How can we help college and universities students (both undergraduate or graduate), or other participants, navigate the fraught worlds of intimate social interaction, romance, and abuse in the 21st century? Are there any gaps between how issues surrounding consent, assault, and sexual violence are talked about in the academic literature and how higher education students experience these issues in their lives? What sort of interpersonal and bottom up programming could be done to address issues of sexual assault, violence, and other sorts of coercive dynamics in graduate departments?
We explore these questions and more with Lori Bednarchik a professor and one of the leading national experts on sexual consent and communication, and in particular sex-positive and skills-based approaches to violence prevention. Alongside her scholarship and research, she has worked closely with athletes, fraternity men, and college students across the country, challenging the norms surrounding relationships, consent, and sex. Bednarchik received her PhD in Human Communication from Arizona State University, and an MPH in Health Education and Health Promotion, and BA in English and Gender Studies from The University of Maryland. She lectures at Arizona State University, San Diego State University, California State University at San Marcos, among other universities. Previously, she worked as a Health Educator at San Diego State University where she created several award-winning programs on bystander intervention education, and alcohol risk-reduction. She also re-designed and facilitated a Peer Health Education Program specifically for fraternity men called FratMANers (Fraternity Men Against Negative Environments and Rape Situations).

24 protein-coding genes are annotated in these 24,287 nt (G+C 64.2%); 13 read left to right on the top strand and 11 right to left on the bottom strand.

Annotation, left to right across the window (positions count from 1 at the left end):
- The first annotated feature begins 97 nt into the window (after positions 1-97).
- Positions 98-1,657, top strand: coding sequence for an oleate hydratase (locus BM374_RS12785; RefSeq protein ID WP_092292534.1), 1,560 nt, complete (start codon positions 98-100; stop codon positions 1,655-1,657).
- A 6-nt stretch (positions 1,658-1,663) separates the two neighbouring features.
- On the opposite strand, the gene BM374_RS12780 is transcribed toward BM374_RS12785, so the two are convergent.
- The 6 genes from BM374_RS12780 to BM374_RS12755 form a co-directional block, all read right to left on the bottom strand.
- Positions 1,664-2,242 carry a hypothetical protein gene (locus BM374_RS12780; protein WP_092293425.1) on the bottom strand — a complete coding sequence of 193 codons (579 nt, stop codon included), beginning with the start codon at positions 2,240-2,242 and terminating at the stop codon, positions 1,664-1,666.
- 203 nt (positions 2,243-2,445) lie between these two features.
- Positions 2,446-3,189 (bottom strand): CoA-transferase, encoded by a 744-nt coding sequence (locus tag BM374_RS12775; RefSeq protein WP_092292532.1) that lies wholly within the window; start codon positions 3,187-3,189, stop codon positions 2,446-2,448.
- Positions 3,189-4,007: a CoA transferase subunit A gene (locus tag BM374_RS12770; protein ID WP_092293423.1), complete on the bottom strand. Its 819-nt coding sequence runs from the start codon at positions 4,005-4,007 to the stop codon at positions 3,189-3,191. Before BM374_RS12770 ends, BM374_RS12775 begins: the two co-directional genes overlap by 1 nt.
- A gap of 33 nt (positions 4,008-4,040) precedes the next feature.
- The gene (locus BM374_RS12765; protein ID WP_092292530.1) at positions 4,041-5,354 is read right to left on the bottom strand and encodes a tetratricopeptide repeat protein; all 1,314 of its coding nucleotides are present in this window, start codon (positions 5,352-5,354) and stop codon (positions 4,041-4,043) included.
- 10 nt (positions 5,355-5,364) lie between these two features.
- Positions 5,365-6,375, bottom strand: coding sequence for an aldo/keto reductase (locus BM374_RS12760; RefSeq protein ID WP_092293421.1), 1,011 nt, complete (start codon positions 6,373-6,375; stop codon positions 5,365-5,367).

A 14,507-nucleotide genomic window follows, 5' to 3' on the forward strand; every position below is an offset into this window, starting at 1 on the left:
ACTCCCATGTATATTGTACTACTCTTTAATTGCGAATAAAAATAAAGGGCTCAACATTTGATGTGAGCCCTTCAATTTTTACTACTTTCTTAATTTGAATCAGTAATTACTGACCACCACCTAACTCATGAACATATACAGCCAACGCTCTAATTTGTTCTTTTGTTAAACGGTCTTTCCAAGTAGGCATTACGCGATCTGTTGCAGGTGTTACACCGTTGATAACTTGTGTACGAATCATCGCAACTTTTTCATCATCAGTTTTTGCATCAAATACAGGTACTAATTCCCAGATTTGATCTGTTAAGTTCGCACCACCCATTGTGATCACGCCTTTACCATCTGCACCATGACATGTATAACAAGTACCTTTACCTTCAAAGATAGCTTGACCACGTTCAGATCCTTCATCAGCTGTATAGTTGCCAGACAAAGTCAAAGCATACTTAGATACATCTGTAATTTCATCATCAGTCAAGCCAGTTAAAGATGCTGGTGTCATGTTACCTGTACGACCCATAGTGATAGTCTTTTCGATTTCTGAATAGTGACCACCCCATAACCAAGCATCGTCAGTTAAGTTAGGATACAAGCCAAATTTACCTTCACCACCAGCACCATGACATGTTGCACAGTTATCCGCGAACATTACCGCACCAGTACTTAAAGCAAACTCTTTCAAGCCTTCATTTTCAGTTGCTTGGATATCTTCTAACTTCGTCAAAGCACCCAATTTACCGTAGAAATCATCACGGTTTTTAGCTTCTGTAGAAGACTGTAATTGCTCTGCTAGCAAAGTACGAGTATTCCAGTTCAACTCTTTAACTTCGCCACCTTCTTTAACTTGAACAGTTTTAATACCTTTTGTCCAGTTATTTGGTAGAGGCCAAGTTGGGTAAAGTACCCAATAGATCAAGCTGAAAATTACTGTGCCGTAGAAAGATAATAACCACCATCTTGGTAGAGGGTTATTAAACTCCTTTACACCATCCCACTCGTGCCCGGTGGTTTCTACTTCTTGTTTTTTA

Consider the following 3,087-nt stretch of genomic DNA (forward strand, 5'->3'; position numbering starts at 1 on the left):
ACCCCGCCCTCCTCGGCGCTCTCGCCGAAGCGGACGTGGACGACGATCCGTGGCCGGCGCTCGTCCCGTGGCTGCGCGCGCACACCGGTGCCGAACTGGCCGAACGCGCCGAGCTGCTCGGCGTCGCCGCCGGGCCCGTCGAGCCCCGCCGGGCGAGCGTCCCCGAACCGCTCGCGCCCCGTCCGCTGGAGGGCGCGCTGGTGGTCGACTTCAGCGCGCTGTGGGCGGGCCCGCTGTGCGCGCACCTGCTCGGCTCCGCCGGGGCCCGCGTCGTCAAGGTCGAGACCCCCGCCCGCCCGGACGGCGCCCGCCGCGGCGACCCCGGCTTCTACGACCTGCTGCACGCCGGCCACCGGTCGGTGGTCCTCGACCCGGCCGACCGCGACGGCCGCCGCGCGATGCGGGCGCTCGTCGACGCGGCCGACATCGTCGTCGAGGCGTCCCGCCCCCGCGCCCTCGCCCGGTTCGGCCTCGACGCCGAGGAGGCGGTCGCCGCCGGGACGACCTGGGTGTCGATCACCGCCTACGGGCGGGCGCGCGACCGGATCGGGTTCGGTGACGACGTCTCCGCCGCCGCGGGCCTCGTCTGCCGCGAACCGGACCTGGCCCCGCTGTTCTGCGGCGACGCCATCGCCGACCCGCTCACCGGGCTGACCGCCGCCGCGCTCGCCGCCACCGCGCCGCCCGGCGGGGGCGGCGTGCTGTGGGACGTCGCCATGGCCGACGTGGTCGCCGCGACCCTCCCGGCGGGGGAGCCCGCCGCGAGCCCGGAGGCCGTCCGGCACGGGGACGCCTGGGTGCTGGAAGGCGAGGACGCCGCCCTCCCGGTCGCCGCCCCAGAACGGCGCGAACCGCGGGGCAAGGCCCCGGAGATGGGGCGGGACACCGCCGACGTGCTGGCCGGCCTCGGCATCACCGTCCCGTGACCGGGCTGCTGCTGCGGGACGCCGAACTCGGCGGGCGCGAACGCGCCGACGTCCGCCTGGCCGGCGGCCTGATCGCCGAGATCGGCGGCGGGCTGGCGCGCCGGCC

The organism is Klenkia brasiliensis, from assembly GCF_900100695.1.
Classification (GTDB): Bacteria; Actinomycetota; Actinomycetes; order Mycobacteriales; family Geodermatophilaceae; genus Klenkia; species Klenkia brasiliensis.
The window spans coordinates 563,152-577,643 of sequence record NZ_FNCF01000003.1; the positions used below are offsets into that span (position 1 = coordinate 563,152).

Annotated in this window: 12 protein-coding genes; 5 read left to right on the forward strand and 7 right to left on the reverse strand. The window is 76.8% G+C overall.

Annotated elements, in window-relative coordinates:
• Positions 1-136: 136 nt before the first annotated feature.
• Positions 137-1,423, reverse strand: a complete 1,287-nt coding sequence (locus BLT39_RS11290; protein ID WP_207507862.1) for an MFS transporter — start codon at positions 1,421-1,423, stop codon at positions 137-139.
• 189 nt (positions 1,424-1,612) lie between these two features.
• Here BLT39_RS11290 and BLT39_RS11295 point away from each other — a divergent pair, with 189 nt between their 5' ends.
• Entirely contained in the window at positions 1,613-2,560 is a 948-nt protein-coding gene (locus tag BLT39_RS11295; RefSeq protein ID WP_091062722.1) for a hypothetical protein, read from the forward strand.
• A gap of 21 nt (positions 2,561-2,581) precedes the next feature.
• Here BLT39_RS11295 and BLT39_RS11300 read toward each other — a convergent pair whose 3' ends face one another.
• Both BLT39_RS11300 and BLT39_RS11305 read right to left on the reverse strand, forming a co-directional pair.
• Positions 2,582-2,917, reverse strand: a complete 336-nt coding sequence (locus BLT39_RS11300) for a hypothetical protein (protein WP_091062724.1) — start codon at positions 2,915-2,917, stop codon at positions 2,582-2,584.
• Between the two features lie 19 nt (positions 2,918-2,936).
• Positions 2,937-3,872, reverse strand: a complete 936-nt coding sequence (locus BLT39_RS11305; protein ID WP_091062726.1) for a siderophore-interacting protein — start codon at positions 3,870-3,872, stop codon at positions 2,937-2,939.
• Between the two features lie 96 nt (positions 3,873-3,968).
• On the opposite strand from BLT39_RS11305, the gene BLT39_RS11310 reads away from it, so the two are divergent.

To learn more about her work and services check out her personal website, here.